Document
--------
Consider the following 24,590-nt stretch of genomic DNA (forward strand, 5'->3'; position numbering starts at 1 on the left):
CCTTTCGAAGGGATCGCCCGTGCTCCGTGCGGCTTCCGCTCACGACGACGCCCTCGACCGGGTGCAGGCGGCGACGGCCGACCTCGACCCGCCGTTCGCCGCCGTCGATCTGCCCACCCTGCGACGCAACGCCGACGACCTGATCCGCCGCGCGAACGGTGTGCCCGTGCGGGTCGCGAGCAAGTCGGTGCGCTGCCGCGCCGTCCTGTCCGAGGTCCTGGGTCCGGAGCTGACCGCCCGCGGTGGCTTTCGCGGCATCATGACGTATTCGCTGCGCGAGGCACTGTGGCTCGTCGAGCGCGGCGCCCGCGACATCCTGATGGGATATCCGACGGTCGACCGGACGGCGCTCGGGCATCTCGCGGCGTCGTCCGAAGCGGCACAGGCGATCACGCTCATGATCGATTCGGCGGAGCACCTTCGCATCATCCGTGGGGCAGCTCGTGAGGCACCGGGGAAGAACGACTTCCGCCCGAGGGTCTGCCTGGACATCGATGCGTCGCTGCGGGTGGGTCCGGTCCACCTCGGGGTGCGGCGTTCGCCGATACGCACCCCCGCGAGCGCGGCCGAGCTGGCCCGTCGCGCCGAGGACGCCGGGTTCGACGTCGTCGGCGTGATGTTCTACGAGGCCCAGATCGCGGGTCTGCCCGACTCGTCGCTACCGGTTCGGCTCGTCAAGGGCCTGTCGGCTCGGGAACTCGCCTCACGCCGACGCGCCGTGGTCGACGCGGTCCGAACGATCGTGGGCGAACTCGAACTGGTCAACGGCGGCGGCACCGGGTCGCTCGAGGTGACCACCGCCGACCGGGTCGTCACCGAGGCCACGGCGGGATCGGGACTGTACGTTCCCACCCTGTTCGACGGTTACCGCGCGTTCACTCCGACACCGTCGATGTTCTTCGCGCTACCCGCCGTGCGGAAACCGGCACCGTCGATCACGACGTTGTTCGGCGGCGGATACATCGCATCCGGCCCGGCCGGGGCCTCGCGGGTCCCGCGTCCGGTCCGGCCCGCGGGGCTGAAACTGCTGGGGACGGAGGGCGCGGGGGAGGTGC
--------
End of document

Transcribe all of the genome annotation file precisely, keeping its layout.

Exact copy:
Consider the following 24,590-nt stretch of genomic DNA (forward strand, 5'->3'; position numbering starts at 1 on the left):
CCTTTCGAAGGGATCGCCCGTGCTCCGTGCGGCTTCCGCTCACGACGACGCCCTCGACCGGGTGCAGGCGGCGACGGCCGACCTCGACCCGCCGTTCGCCGCCGTCGATCTGCCCACCCTGCGACGCAACGCCGACGACCTGATCCGCCGCGCGAACGGTGTGCCCGTGCGGGTCGCGAGCAAGTCGGTGCGCTGCCGCGCCGTCCTGTCCGAGGTCCTGGGTCCGGAGCTGACCGCCCGCGGTGGCTTTCGCGGCATCATGACGTATTCGCTGCGCGAGGCACTGTGGCTCGTCGAGCGCGGCGCCCGCGACATCCTGATGGGATATCCGACGGTCGACCGGACGGCGCTCGGGCATCTCGCGGCGTCGTCCGAAGCGGCACAGGCGATCACGCTCATGATCGATTCGGCGGAGCACCTTCGCATCATCCGTGGGGCAGCTCGTGAGGCACCGGGGAAGAACGACTTCCGCCCGAGGGTCTGCCTGGACATCGATGCGTCGCTGCGGGTGGGTCCGGTCCACCTCGGGGTGCGGCGTTCGCCGATACGCACCCCCGCGAGCGCGGCCGAGCTGGCCCGTCGCGCCGAGGACGCCGGGTTCGACGTCGTCGGCGTGATGTTCTACGAGGCCCAGATCGCGGGTCTGCCCGACTCGTCGCTACCGGTTCGGCTCGTCAAGGGCCTGTCGGCTCGGGAACTCGCCTCACGCCGACGCGCCGTGGTCGACGCGGTCCGAACGATCGTGGGCGAACTCGAACTGGTCAACGGCGGCGGCACCGGGTCGCTCGAGGTGACCACCGCCGACCGGGTCGTCACCGAGGCCACGGCGGGATCGGGACTGTACGTTCCCACCCTGTTCGACGGTTACCGCGCGTTCACTCCGACACCGTCGATGTTCTTCGCGCTACCCGCCGTGCGGAAACCGGCACCGTCGATCACGACGTTGTTCGGCGGCGGATACATCGCATCCGGCCCGGCCGGGGCCTCGCGGGTCCCGCGTCCGGTCCGGCCCGCGGGGCTGAAACTGCTGGGGACGGAGGGCGCGGGGGAGGTGC